R&B star Steve Lacy explains why he thinks the concept of coming out is ‘silly’

Steve Lacy in a high-necked black top, stood against an orange background.

Grammy Award-winning alternative R&B artist Steve Lacy has reflected on his experience of coming out – or not coming out – as bisexual.

The singer-songwriter shot to new heights of fame last summer when his single “Bad Habits” went viral on TikTok and swiftly became a number one hit.

Following the song’s success, the release of his critically acclaimed second studio album, Gemini Rights, and winning a Grammy win at this year’s ceremony, Lacy found a whole new audience who got to know and love him as an openly bisexual chart sensation.

Certain fans, however, have had his music on their playlists for more than five years.

In 2015, he joined R&B and progressive soul band The Internet, whose Ego Death album was nominated at the 2016 Grammy Awards.

Then, in 2017, his sexuality came to the fore.

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After being pressed by a fan on Tumblr about whether he would ever date a man, he casually responded with: “Sure, why not?”

Fans and the media ran with the story, declaring that the star had officially come out.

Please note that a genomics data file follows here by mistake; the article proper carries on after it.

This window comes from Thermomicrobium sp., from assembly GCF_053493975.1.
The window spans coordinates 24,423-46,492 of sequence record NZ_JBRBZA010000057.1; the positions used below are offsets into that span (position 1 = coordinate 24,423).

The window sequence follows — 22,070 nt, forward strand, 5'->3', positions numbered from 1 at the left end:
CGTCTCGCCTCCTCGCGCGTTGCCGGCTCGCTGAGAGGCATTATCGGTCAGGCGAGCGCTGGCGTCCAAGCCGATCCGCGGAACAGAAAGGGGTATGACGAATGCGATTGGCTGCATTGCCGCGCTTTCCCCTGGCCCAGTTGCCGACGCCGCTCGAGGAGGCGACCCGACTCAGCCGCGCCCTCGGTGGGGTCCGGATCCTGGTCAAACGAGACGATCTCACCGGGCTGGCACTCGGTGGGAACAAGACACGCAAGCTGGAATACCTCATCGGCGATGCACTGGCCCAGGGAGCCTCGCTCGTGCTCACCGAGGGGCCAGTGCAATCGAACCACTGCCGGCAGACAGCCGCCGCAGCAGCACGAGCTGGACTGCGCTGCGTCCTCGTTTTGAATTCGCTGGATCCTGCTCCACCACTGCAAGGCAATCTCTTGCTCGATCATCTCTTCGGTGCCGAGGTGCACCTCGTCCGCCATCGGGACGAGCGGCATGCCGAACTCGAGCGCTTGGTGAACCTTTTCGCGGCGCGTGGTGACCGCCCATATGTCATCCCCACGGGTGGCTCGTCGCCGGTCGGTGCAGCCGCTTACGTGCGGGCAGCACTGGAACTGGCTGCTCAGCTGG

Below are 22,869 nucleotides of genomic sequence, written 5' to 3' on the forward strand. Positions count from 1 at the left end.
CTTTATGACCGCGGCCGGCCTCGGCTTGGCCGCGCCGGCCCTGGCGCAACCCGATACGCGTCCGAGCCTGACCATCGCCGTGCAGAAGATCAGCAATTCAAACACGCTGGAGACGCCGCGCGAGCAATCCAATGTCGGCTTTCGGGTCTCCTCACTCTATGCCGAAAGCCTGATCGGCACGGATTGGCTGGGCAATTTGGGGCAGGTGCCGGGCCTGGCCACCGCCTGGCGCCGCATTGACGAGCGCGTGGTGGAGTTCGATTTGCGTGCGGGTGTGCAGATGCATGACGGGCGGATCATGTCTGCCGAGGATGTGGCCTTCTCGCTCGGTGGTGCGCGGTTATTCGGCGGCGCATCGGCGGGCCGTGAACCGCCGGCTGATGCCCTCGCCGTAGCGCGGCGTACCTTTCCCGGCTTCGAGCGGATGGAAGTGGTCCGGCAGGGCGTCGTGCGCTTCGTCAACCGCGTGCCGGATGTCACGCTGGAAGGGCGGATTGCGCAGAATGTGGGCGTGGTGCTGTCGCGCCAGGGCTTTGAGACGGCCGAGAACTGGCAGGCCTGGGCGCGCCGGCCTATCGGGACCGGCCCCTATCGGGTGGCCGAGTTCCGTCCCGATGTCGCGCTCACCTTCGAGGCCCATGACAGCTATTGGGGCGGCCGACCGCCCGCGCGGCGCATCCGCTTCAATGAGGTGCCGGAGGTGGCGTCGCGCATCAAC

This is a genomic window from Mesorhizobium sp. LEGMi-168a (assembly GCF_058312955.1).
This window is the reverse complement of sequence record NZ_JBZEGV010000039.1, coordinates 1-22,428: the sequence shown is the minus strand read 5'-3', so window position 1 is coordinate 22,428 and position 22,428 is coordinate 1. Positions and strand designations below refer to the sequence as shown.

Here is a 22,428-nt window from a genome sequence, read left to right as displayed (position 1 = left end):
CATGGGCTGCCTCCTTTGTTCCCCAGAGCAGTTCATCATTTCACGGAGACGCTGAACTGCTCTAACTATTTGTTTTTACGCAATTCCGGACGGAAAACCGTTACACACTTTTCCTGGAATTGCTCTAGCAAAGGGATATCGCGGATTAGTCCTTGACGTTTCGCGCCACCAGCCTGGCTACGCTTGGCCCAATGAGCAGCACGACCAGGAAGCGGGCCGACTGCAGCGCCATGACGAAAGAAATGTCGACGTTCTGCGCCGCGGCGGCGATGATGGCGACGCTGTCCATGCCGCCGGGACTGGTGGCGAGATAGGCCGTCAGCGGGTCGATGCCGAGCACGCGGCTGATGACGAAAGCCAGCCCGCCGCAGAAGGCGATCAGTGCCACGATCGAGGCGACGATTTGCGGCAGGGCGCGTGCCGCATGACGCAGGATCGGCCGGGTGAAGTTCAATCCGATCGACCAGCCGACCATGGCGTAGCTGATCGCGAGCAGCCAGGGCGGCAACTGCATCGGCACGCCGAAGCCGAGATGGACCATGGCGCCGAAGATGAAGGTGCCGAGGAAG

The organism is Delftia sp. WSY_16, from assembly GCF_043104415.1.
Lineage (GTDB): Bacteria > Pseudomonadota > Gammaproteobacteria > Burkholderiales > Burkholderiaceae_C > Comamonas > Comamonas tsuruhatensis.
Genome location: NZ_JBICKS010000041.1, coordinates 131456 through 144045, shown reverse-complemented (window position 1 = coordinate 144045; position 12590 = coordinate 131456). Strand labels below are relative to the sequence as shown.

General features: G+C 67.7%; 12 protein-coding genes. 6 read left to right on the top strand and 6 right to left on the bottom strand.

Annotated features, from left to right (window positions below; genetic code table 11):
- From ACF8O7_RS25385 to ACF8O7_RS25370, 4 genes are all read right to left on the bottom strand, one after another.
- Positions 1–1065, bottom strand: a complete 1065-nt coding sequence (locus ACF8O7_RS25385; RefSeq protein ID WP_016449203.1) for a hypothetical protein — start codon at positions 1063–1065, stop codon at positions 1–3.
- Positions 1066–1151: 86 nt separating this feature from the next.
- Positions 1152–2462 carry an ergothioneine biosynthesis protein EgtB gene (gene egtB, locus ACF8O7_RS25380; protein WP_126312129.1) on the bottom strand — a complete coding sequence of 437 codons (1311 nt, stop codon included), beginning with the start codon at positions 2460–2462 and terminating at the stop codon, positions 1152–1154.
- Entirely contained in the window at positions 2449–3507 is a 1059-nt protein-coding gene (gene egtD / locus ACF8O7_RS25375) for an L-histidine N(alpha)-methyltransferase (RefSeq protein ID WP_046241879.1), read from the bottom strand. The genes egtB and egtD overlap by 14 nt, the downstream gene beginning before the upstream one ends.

Now, in an interview with Variety, Lacy has explained why he thinks the whole concept of coming out is “silly”.

“I didn’t really come out,” he said about that online interaction six years ago. “I didn’t try to, it just kinda happened.

“I don’t care to announce who I’m into sexually. I think it’s silly. I never felt I needed to come out.”

While Lacy isn’t too fond of the whole “coming out” concept, he is certainly unafraid to lean into his sexuality when it comes to making music: Gemini Rights is heavily influenced by his break-up with a boyfriend.

On “Cody Freestyle”, he makes a somewhat explicit reference to his partner’s abilities in the bedroom.

Steve Lacy wears a leather jacket and black sunglasses while smiling and holding his Grammy award.
Steve Lacy celebrated Grammy success earlier this year. (Getty/Alberto E. Rodriguez)

Speaking to The Guardian last year, Lacy revealed how he struggled to understand his bisexuality while growing up.

“As a kid, I just thought it would be a fantasy. I kiss a boy? That’s like… sweetest taboo! It was just so out of the way of anything I could obtain. It sound[ed] crazy, electrifying, that that could ever happen to me,” he said.

“The examples of boys who kiss boys who I had around me didn’t carry themselves like me. For instance, you see flamboyance – I was like, OK, that’s really beautiful, but I don’t feel like that’s me, and I also might like girls. It was confusing.”

These days, Lacy is proud of his sexuality, but he’s not here to represent the LGBTQ+ community as a whole.

“I never care to speak for anyone else because all of our experiences are so different from each other,” he told Variety.

“I guess I have a selfish perspective of myself in the world, and I’m just expressing myself. I’m not necessarily doing things for other people to feel good about themselves.”

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